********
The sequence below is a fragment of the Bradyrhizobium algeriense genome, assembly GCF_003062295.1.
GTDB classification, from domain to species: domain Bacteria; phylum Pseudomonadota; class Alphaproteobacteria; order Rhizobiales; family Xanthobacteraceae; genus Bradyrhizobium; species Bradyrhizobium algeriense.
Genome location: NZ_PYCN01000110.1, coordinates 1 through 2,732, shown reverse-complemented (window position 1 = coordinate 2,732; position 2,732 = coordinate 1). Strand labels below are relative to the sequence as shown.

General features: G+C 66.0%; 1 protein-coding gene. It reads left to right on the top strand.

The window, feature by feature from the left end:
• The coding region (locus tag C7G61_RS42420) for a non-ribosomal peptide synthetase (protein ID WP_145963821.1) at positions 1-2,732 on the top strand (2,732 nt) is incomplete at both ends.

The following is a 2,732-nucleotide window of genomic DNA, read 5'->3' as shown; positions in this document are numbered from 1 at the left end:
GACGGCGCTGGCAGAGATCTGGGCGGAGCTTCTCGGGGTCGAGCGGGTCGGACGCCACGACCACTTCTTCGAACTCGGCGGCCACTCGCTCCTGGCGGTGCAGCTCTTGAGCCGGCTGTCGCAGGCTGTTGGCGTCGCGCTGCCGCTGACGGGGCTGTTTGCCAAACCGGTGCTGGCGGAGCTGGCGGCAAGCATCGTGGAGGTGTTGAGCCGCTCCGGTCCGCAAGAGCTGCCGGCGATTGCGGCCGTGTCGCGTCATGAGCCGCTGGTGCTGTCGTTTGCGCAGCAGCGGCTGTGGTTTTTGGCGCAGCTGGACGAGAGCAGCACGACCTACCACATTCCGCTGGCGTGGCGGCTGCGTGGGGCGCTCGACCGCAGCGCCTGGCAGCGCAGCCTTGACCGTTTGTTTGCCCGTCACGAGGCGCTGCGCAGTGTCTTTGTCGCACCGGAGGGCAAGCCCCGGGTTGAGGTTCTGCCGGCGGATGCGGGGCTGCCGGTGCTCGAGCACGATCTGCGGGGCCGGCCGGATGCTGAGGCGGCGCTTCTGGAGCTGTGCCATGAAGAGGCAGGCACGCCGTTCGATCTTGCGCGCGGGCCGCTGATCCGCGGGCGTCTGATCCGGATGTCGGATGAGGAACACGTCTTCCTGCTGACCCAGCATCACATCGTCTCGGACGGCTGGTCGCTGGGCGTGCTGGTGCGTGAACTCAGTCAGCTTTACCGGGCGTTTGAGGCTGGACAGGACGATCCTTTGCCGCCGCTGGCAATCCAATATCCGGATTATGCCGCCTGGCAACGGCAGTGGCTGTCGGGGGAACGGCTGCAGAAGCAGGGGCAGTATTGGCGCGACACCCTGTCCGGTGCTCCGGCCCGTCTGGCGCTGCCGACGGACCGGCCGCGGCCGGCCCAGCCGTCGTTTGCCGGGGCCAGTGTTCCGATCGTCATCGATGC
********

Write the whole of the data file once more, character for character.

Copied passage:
The sequence below is a fragment of the Bradyrhizobium algeriense genome, assembly GCF_003062295.1.
GTDB classification, from domain to species: domain Bacteria; phylum Pseudomonadota; class Alphaproteobacteria; order Rhizobiales; family Xanthobacteraceae; genus Bradyrhizobium; species Bradyrhizobium algeriense.
Genome location: NZ_PYCN01000110.1, coordinates 1 through 2,732, shown reverse-complemented (window position 1 = coordinate 2,732; position 2,732 = coordinate 1). Strand labels below are relative to the sequence as shown.

General features: G+C 66.0%; 1 protein-coding gene. It reads left to right on the top strand.

The window, feature by feature from the left end:
• The coding region (locus tag C7G61_RS42420) for a non-ribosomal peptide synthetase (protein ID WP_145963821.1) at positions 1-2,732 on the top strand (2,732 nt) is incomplete at both ends.

The following is a 2,732-nucleotide window of genomic DNA, read 5'->3' as shown; positions in this document are numbered from 1 at the left end:
GACGGCGCTGGCAGAGATCTGGGCGGAGCTTCTCGGGGTCGAGCGGGTCGGACGCCACGACCACTTCTTCGAACTCGGCGGCCACTCGCTCCTGGCGGTGCAGCTCTTGAGCCGGCTGTCGCAGGCTGTTGGCGTCGCGCTGCCGCTGACGGGGCTGTTTGCCAAACCGGTGCTGGCGGAGCTGGCGGCAAGCATCGTGGAGGTGTTGAGCCGCTCCGGTCCGCAAGAGCTGCCGGCGATTGCGGCCGTGTCGCGTCATGAGCCGCTGGTGCTGTCGTTTGCGCAGCAGCGGCTGTGGTTTTTGGCGCAGCTGGACGAGAGCAGCACGACCTACCACATTCCGCTGGCGTGGCGGCTGCGTGGGGCGCTCGACCGCAGCGCCTGGCAGCGCAGCCTTGACCGTTTGTTTGCCCGTCACGAGGCGCTGCGCAGTGTCTTTGTCGCACCGGAGGGCAAGCCCCGGGTTGAGGTTCTGCCGGCGGATGCGGGGCTGCCGGTGCTCGAGCACGATCTGCGGGGCCGGCCGGATGCTGAGGCGGCGCTTCTGGAGCTGTGCCATGAAGAGGCAGGCACGCCGTTCGATCTTGCGCGCGGGCCGCTGATCCGCGGGCGTCTGATCCGGATGTCGGATGAGGAACACGTCTTCCTGCTGACCCAGCATCACATCGTCTCGGACGGCTGGTCGCTGGGCGTGCTGGTGCGTGAACTCAGTCAGCTTTACCGGGCGTTTGAGGCTGGACAGGACGATCCTTTGCCGCCGCTGGCAATCCAATATCCGGATTATGCCGCCTGGCAACGGCAGTGGCTGTCGGGGGAACGGCTGCAGAAGCAGGGGCAGTATTGGCGCGACACCCTGTCCGGTGCTCCGGCCCGTCTGGCGCTGCCGACGGACCGGCCGCGGCCGGCCCAGCCGTCGTTTGCCGGGGCCAGTGTTCCGATCGTCATCGATGC